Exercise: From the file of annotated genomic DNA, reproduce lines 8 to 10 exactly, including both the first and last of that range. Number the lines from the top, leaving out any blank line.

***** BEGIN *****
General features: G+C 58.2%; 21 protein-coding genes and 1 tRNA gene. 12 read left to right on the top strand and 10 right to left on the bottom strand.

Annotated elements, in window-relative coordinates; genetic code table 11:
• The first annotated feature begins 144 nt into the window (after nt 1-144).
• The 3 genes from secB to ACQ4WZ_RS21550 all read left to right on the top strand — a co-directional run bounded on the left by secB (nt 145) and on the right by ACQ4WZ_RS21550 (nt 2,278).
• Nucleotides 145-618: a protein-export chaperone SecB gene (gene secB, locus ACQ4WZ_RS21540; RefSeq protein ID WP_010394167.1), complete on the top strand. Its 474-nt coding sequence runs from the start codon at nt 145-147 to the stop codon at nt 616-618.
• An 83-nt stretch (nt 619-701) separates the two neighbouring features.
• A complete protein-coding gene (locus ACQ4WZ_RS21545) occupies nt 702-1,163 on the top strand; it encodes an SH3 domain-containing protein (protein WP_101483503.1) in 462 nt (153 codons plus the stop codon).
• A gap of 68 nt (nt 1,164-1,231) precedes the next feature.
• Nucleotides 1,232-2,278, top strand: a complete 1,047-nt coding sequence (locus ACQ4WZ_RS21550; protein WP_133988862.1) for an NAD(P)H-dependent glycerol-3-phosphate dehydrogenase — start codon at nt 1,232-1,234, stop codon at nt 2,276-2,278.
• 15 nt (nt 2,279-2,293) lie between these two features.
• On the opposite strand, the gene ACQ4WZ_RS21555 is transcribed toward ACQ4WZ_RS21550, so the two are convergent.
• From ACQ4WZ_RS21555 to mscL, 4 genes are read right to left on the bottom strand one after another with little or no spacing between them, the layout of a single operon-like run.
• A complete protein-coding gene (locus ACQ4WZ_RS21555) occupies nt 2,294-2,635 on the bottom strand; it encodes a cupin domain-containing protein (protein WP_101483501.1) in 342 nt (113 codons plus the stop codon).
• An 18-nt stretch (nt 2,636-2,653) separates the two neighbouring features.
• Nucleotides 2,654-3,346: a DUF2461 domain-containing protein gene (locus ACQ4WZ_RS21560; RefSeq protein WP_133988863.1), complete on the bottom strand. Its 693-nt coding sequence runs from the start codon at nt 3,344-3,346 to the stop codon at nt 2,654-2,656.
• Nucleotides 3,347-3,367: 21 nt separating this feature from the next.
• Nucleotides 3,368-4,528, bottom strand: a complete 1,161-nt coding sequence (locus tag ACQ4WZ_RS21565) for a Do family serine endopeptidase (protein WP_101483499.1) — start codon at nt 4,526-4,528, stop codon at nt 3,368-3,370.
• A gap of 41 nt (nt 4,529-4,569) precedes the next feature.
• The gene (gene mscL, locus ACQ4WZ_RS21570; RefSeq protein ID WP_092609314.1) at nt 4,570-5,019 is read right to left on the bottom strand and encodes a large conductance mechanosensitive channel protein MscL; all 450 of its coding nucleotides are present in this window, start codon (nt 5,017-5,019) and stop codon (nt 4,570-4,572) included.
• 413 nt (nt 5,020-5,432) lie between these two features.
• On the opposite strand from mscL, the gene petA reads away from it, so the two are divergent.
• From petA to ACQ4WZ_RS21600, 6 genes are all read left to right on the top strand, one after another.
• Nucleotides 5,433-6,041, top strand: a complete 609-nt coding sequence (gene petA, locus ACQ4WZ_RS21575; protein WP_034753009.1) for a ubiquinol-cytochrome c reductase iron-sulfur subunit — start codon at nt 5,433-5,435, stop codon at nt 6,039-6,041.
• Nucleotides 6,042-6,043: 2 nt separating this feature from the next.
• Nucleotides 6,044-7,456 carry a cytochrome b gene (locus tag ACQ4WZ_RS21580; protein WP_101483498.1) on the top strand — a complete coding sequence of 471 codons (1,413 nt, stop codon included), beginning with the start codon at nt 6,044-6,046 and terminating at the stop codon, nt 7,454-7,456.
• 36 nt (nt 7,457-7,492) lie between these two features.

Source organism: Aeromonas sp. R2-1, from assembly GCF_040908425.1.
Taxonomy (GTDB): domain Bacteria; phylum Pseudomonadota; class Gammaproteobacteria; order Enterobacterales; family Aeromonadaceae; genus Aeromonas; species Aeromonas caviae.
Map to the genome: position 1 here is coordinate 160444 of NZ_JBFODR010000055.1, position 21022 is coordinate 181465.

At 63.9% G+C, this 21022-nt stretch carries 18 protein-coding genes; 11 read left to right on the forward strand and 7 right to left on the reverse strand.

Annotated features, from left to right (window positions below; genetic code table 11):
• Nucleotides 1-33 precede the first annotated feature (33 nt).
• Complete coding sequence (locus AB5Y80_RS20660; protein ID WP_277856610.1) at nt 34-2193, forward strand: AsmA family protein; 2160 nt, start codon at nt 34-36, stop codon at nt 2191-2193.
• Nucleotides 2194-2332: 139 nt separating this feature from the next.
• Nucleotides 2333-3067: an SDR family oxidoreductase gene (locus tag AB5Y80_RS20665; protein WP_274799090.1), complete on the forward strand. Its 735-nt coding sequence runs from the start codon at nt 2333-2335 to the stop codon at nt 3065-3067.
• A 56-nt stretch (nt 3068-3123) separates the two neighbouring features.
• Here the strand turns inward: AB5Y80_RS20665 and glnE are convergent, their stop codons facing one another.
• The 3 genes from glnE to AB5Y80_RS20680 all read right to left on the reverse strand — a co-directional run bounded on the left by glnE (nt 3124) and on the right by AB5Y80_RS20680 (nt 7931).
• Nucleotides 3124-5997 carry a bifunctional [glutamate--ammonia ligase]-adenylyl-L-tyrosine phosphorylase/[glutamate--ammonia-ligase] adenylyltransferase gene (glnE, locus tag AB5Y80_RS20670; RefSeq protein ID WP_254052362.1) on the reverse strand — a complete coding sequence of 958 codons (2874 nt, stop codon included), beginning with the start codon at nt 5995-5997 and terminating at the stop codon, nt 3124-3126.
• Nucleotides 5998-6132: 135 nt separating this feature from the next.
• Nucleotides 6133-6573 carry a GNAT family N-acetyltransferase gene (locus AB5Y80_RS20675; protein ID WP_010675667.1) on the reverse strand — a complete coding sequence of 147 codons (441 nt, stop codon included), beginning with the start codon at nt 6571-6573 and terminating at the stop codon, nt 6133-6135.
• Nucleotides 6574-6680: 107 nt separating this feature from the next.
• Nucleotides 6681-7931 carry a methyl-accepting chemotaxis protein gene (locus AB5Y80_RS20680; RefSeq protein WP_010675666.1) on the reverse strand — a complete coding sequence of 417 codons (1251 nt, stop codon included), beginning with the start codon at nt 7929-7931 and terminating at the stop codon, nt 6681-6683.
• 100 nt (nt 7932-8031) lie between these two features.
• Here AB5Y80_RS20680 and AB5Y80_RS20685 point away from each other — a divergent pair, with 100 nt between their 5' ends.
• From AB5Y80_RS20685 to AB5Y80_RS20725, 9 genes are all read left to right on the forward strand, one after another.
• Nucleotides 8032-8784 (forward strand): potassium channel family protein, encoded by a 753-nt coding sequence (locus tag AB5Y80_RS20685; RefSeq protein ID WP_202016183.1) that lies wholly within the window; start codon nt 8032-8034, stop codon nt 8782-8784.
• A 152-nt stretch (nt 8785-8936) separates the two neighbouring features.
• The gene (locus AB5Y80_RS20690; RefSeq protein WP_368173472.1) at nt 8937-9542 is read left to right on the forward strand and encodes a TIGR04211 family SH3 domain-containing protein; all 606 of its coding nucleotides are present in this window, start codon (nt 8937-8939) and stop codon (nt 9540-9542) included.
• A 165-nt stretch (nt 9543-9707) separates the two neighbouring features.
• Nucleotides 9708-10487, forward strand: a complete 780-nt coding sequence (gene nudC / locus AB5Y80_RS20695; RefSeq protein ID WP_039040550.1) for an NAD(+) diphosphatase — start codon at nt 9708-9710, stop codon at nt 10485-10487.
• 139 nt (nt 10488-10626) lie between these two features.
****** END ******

• A gap of 68 nt (nt 1,164-1,231) precedes the next feature.
• Nucleotides 1,232-2,278, top strand: a complete 1,047-nt coding sequence (locus ACQ4WZ_RS21550; protein WP_133988862.1) for an NAD(P)H-dependent glycerol-3-phosphate dehydrogenase — start codon at nt 1,232-1,234, stop codon at nt 2,276-2,278.
• 15 nt (nt 2,279-2,293) lie between these two features.